Remote Start Recall

Remote start or keyless ignition systems are contributing to the deaths of innocent Americans. But has a remote start recall been issued by federal regulators or automakers?

The sad truth is that it has not. No widespread keyless remote system recall has been made by automakers, and an estimated 5 million such vehicles remain on our roads, threatening the lives of unsuspecting Americans.

Why Is Remote Start Dangerous?

As for why remote start is a dangerous new feature in vehicles, it allows cas to be started without a key, but rather by simply pressing an on-off button or a switch — an unconventional way for drivers to start an engine, but an easy one.

The trouble is that it’s also easy to forget to turn off the engine when leaving a vehicle, since drivers no longer need to turn a key in an ignition, and since vehicles’ engines often run very quietly today. The same keyless fob whose presence in the vehicle is necessary to start it will not turn off the engine when removed from the vehicle as the driver departs.

When a parked car is left unattended with the engine running, the engine emits deadly carbon monoxide gas. This odorless, colorless, toxic gas can cause death to humans, as can happen if a car is left in an enclosed garage attached to a house and the gas seeps inside.

Up to 19 deaths from carbon monoxide poisoning emitted by remote start vehicles have been reported since the devices began being used in American cars several years ago.

How to Fix the Problem

Automakers could fix the problem easily and inexpensively by adopting one of two methods.

One is to provide an audible alert such as a beep or a honking horn to alert drivers who leave a vehicle with the keyless fob and the engine is still running. Another is to equip such vehicles with an automatic shut-off, which will turn off an engine soon after a driver has exited the vehicle.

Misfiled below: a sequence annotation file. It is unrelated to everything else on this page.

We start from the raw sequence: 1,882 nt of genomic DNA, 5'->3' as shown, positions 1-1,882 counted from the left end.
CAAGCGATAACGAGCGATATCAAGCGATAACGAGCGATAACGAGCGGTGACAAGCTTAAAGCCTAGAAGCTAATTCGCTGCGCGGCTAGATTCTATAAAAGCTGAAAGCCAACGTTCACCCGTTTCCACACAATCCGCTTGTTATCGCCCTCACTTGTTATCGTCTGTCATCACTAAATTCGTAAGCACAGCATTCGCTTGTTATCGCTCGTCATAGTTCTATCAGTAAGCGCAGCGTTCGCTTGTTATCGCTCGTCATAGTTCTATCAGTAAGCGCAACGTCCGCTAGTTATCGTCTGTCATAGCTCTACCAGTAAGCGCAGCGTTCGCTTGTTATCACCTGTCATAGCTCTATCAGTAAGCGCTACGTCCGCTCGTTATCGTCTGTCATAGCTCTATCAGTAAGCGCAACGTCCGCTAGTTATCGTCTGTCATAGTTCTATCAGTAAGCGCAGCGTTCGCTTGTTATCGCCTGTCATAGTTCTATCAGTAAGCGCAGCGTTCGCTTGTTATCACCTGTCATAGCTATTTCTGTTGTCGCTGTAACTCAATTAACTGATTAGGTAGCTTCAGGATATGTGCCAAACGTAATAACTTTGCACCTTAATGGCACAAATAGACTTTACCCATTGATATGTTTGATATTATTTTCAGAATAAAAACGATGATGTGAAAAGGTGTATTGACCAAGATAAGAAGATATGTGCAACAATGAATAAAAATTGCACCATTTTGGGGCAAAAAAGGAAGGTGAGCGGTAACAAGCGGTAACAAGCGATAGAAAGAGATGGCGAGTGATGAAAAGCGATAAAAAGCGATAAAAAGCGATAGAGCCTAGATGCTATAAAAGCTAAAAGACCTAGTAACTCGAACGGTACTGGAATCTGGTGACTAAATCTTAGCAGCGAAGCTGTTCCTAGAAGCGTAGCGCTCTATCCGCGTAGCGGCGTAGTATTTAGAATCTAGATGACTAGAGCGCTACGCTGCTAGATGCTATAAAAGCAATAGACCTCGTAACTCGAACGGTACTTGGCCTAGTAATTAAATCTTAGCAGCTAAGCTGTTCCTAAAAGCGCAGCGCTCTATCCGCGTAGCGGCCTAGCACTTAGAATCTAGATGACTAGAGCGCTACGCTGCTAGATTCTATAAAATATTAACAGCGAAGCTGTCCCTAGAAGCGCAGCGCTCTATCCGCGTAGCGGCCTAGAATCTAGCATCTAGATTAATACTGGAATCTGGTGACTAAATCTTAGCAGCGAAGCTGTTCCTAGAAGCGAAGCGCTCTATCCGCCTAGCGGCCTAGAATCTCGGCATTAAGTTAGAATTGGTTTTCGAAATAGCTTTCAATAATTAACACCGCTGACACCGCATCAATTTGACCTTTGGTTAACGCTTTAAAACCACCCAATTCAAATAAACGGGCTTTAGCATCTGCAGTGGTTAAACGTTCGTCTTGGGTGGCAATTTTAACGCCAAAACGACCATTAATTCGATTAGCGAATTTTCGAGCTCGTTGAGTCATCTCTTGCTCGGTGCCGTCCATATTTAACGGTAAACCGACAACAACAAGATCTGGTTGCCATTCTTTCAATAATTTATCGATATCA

While some newer models are being equipped with such elements as a safety measure, millions of older vehicles with remote start or keyless ignition systems remain on America’s roads. That’s because automakers have not issued a nationwide remote start recall.

Keyless Ignition Recalls to Date

Keyless ignition recalls have been made by automakers, but these have been extremely limited.

General Motors issued a remote start recall of older Chevrolet Volt hybrid vehicles in order to provide installation of software to correct the problem. Other automakers have limited such corrections to the systems installed in new cars and not yet on roads.

Directed, a leader in automotive electronics, has issued a related recall. While not an automaker with its own vehicles, Directed does manufacture electronics features for autos, and it recently issued a voluntary recall of select Directed Remote Start/Interface Systems installed on vehicles with push-to-start ignitions made from 2008-2015.

However, this remote start recall was done to prevent unintended vehicle engine shut-down in push-to-start vehicles. This remote start recall does not address the keyless start problem of engines left running in unattended vehicles.

Many safety experts, injury attorneys and concerned consumers agree that a national remote start recall should be issued for all vehicles on our roads equipped with keyless start systems which do not protect motorists from inadvertently leaving engines on.

Remote Start Lawsuits

If someone in your family already has been killed or injured by a defective remote start system which allows carbon monoxide poisoning, contact us at the Willis Law Firm today. Our law firm has decades of experience helping Americans claim the payments they legally deserve after an injury or death due to a manufacturer’s negligence.

Contact us today and we’ll provide you a free legal review of your case. Then you can elect whether or not to proceed with a remote start injury or death lawsuit.


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